Teen assassin thriller based on a 2011 movie of the same name moves like molasses
HANNA (David Farr). Some subtitles. All eight episodes streaming March 29 on Amazon Prime Video. Rating: NN
Once upon a time, Hanna was a 2011 movie starring Saoirse Ronan as a 15-year-old girl, expert in the ways of murder and combat, but otherwise a blank slate, racing across Europe trying to escape a series of CIA hit squads.
It wasn’t bad Ronan’s eerie, pale presence made her an unlikely but compelling action hero – a sort of waifish, bewildered Jason Bourne – and her Atonement director Joe Wright leaned heavily on fairy-tale imagery to set the story apart from other action fare, presenting Ronan’s Hanna as a princess hunted by Cate Blanchett’s wicked queen and protected by Eric Bana’s noble woodsman. It was pretty silly, but it was undeniably entertaining.
Now, Hanna returns as an Amazon Prime Video series, with writer and producer David Farr stretching out the screenplay he wrote with Seth Lochhead to fill eight episodes. It’s the same story, basically, but now it runs over six hours. And I have no idea why it exists.
I mean, obviously I do: Hanna exists as an Amazon show because Amazon wants shows, and we all understand that anything even passingly familiar has a better chance of drawing an audience than a new thing. New things are risky and therefore remounting an indifferently remembered prestige thriller from earlier in the decade is a safer bet. And so here is Hanna, retelling that fairly fresh story with a new cast and crew, and doing nothing more effectively other than reminding us that the original movie is right there on the shelf, and a lot better at this.
If you’ve never seen the movie, here’s the basic pitch: liberated as an infant from a mysterious Romanian medical facility, Hanna (Esme Creed-Miles) has spent her entire life living alone in a Romanian forest with the terse Erik (Joel Kinnaman), who’s taught her how to fight and kill, but kept her from any other human contact.
But Hanna is curious about the world, and one day she ventures beyond their camp and meets a young man who offers her conversation and a Snickers bar. This innocent attraction quickly leads to Hanna and Erik landing back on the radar of CIA operative Marissa (Mireille Enos), who sends the forces of hell after them. Separated from Erik, Hanna winds up in Morocco where she’s befriended by Sophie (Rhianne Baretto), the teen daughter of a British family on holiday and falls in with them, trying to get back to her father while avoiding the next wave of villains.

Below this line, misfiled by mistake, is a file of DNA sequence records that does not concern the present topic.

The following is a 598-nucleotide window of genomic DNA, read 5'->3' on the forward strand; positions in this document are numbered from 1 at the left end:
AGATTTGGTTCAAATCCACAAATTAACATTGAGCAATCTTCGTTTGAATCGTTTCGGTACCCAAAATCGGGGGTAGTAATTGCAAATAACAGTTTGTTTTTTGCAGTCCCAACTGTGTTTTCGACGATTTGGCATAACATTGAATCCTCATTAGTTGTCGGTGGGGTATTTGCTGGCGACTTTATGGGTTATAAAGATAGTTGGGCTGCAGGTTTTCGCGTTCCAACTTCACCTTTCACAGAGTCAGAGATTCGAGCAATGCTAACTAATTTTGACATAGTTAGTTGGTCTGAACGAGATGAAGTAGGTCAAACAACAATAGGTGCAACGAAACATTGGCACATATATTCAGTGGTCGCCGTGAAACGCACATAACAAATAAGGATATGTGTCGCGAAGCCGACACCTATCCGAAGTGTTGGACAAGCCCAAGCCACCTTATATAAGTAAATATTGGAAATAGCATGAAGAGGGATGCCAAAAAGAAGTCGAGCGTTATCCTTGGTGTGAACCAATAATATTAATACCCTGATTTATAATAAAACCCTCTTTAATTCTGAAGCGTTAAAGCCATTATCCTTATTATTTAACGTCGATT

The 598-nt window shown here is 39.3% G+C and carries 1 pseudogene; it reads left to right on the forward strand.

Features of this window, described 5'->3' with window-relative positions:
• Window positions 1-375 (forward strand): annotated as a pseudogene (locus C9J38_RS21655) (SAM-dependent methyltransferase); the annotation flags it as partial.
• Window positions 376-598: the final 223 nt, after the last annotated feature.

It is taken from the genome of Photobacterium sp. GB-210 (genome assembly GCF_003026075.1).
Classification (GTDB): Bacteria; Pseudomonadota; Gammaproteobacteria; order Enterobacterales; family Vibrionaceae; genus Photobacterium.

If you’ve seen the film, you’ll wonder why everything is moving so slowly if you haven’t seen the film, you’ll probably still have that thought, because Farr hasn’t done much to fill in the additional space that a television series offers. He’s structured the individual episodes with clear goals and dramatically loaded endings, but they still move like molasses.
The greatest strength of Wright’s movie was that it never stopped for breath, rushing from one bonkers sequence to the next while doubling and tripling down on those fairy-tale references. Farr abandons the metaphor – I guess he didn’t consider it serious enough – but he doesn’t replace it with anything, resulting in a conceptual hole that we have plenty of time to contemplate over the course of the show.
None of this is the actors’ fault. Kinnaman and Enos are both fine, though it’s almost perverse that this show reunites the stars of The Killing and gives them almost no time together. Of course, it’s also perverse that Cold War’s magnetic Joanna Kulig should be wasted in a handful of early scenes as Hanna’s mother. (That said, the role was originally played by future Phantom Thread star Vicky Krieps, so maybe giving it to another wildly overqualified actor is someone’s idea of a joke.)
And Creed-Miles, who was the younger version of Ruth Wilson’s character in Clio Barnard’s Dark River, is very good as Hanna – and, more importantly, she doesn’t try to echo or reference Ronan’s performance. She brings a nervous edge to Hanna that contrasts with Ronan’s watchful poise it makes her seem more vulnerable and more unpredictable from moment to moment. I hope this leads to her being offered more work, and I hope she’ll be too busy for another season of this pointless remake.